Customers want to use the chat apps that they use every day (like Facebook Messenger, WhatsApp, and WeChat) to communicate with businesses. Chat apps are convenient, immediate, and easy to use. They're also asynchronous, meaning that customers don't have to actively wait on hold for a response.

For businesses, messaging apps are cost-effective. They reduce inbound calls, increase agent productivity, and enhance the overall customer experience. It's a win-win for businesses and customers. 

Facebook, Google, and Apple are each making strides to enhance their business messaging solutions, creating a framework for connected, seamless experiences. We're seeing more and more business interactions take place on messaging apps, and this shift is unlikely to slow down. 

In search of truly omnichannel experiences, leading global players are using messaging apps as a digital hub. Instead of requiring customers to bounce between their app, website, and or live chat channels, they are consolidating their support via WhatsApp and Facebook Messenger. 

In fact, Gartner predicts that by 2025, 80% of customer service organizations will have abandoned native mobile apps in favor of messaging for a better customer experience. “By transitioning to messaging platforms, customer service and support leaders will reduce dependency on native mobile app experiences, reduce cost, increase digital and self-service effectiveness, and achieve a persistent experience for customer engagement,” says Philip Jenkins, Senior Director Analyst, Gartner.

#5. Phone and email communication will decline

Not surprisingly, the rise of business messaging and self-service will lead to a decline in phone calls and email communication. Businesses and customers will trade long hold times and email exchanges for the convenience that messaging provides. 

The increased spending power of digital natives will only accelerate the shift away from traditional channels. Millennials, born between the years 1981 and 1996, now account for a quarter of the population of the United States. That makes them the largest living generation.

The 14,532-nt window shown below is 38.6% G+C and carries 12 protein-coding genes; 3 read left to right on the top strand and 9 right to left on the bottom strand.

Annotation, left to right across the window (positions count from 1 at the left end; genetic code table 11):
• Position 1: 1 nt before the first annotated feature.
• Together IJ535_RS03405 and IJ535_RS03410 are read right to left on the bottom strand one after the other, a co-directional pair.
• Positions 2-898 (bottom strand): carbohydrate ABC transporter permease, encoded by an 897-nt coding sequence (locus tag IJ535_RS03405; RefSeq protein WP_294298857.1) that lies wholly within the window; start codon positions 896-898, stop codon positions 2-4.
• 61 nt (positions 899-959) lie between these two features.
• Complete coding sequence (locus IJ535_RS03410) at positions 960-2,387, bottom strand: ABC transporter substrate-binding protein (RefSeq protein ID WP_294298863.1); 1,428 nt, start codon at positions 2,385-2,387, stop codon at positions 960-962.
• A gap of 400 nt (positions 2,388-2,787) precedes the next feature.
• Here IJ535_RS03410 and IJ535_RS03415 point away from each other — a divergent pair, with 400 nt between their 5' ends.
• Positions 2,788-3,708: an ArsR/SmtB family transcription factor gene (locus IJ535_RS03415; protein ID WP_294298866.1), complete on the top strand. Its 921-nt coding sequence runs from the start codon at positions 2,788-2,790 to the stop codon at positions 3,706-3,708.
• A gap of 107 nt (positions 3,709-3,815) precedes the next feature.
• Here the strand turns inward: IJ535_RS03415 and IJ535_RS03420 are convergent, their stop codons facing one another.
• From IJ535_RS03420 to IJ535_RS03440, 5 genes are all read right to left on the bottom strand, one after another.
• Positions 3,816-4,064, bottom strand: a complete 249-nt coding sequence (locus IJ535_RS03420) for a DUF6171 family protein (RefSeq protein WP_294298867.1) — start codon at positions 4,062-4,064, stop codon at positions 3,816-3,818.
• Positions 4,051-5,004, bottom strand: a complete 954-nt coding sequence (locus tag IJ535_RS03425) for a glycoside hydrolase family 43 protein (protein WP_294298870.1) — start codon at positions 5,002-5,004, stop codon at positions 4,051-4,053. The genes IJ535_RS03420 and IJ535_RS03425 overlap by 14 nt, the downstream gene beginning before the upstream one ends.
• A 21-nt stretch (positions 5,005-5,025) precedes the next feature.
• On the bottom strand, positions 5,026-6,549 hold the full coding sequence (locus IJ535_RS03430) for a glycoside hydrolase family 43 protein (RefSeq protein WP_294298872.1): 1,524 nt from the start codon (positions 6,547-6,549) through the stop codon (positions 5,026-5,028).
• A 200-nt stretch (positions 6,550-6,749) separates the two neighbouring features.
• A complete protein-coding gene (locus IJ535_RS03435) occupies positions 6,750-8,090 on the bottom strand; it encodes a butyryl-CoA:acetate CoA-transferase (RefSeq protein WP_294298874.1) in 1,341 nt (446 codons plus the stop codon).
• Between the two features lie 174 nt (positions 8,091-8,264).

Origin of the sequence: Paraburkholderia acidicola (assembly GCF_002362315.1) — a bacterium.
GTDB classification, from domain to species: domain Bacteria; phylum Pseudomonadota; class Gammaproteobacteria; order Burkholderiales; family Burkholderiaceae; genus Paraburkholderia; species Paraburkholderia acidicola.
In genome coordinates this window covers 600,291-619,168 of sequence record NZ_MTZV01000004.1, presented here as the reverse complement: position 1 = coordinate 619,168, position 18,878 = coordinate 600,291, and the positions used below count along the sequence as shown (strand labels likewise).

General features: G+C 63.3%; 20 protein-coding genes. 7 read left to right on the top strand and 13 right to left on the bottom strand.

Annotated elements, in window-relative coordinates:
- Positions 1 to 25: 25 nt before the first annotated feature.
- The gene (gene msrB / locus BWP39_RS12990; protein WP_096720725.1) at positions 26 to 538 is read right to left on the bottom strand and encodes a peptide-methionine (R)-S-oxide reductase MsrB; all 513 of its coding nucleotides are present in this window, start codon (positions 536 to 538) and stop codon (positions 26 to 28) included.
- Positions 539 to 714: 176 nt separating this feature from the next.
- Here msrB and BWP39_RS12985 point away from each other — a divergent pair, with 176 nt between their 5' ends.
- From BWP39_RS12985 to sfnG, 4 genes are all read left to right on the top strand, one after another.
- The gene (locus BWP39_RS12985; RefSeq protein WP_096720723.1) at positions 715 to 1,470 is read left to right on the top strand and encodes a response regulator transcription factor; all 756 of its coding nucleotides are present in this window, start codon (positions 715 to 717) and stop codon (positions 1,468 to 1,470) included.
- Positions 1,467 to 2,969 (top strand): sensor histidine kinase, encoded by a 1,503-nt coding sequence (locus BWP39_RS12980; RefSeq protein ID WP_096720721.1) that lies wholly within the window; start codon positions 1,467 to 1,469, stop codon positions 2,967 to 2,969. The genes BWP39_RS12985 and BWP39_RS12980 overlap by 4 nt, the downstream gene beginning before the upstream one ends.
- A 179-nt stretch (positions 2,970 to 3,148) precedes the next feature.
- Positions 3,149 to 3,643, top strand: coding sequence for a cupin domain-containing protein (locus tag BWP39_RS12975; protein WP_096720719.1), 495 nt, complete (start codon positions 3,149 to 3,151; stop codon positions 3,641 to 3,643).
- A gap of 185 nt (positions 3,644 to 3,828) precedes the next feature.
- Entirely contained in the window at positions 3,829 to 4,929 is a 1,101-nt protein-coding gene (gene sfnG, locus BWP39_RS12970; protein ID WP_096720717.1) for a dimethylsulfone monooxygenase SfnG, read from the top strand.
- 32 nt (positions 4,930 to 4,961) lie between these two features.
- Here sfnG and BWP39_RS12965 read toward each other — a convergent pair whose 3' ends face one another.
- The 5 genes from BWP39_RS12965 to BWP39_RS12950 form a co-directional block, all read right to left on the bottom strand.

Having spent their formative years online, Millennials hate phone calls and appreciate convenience. They are tired of brands sending them irrelevant emails and feel frustrated when content is not personalized. Enhancing digital experiences will be critical for brands to win the loyalty of these younger buyers. 

"When we look at the younger generation that we have today, they are not used to waiting to watch their TV shows on TV. They are used to Disney+ and Netflix, so they just click a button and they see what they want," says Marta Lopez, COO of Webhelp.  

"This is the experience that they are expecting from any company. So, if they need something at 2 pm, they want to send a message, or use some kind of do-it-yourself process to have what they need," she says. 

#6. Customer service agents will become more important

As customer service organizations continue to adopt purposeful automation, the role of customer service agents will become more important. Automation will handle and close the majority of inbound inquiries, freeing up customer service agents for more complex work. 

"Instead of pressure to go through as many issues as possible, or having to deal with constantly frustrated customers, (think churn and burn call centers) agents can now focus on the human aspect of their job and have technology that helps them at every step," says Nikoletta Bika, senior content specialist at Acquire. 

This means that when customers do reach a human support agent, the interaction will bring more value to the business. Agents will add an important human touch to the equation; social intelligence, empathy, and creativity, and other uniquely human attributes will become increasingly important attributes for agents to possess. 

#7. Social media will move past one-to-many conversations

Most brands currently use social media to communicate with their audience publicly. They post on their wall, and it appears in the feeds of those who follow them. But the rise in business messaging means that more private conversations will take place on social media, instead of the public dialogue that we’re used to seeing. 

Historically, this dialogue has been difficult to manage. Conversations existed across multiple channels, teams had limited access, and collaboration was difficult. Today, it is possible to aggregate private social conversations and route them like any other business message. 

"Customer service and social media have melded together," said Lindsay Patton-Carson, social media supervisor at Evoke KYNE. "If your brand has social media profiles, you are absolutely going to have to perform customer service on social media. There isn't a way to get around it."

#8. APIs and third parties will power faster transformations

APIs (application programming interfaces) aren't a new concept, but they have become increasingly sophisticated in the past few years. Now, they are driving digital transformations at breakneck speed.